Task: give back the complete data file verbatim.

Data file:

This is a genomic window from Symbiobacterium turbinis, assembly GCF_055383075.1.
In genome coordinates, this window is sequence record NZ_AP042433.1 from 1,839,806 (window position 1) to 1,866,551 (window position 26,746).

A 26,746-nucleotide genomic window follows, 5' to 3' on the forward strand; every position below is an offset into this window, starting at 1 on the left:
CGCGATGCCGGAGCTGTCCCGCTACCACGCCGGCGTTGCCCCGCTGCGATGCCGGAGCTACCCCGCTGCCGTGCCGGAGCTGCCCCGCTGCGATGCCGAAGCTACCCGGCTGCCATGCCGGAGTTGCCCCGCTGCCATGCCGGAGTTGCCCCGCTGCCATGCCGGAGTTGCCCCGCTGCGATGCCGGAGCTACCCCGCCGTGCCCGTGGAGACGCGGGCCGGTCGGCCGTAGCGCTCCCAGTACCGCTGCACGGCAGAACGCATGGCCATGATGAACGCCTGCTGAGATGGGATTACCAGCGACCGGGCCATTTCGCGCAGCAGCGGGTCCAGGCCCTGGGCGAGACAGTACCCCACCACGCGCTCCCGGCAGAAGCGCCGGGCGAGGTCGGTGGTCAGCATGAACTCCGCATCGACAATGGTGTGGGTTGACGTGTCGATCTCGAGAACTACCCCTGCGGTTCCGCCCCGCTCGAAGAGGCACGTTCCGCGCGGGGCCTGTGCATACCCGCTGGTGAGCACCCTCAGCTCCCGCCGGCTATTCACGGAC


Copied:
This is a genomic window from Symbiobacterium turbinis, assembly GCF_055383075.1.
In genome coordinates, this window is sequence record NZ_AP042433.1 from 1,839,806 (window position 1) to 1,866,551 (window position 26,746).

A 26,746-nucleotide genomic window follows, 5' to 3' on the forward strand; every position below is an offset into this window, starting at 1 on the left:
CGCGATGCCGGAGCTGTCCCGCTACCACGCCGGCGTTGCCCCGCTGCGATGCCGGAGCTACCCCGCTGCCGTGCCGGAGCTGCCCCGCTGCGATGCCGAAGCTACCCGGCTGCCATGCCGGAGTTGCCCCGCTGCCATGCCGGAGTTGCCCCGCTGCCATGCCGGAGTTGCCCCGCTGCGATGCCGGAGCTACCCCGCCGTGCCCGTGGAGACGCGGGCCGGTCGGCCGTAGCGCTCCCAGTACCGCTGCACGGCAGAACGCATGGCCATGATGAACGCCTGCTGAGATGGGATTACCAGCGACCGGGCCATTTCGCGCAGCAGCGGGTCCAGGCCCTGGGCGAGACAGTACCCCACCACGCGCTCCCGGCAGAAGCGCCGGGCGAGGTCGGTGGTCAGCATGAACTCCGCATCGACAATGGTGTGGGTTGACGTGTCGATCTCGAGAACTACCCCTGCGGTTCCGCCCCGCTCGAAGAGGCACGTTCCGCGCGGGGCCTGTGCATACCCGCTGGTGAGCACCCTCAGCTCCCGCCGGCTATTCACGGAC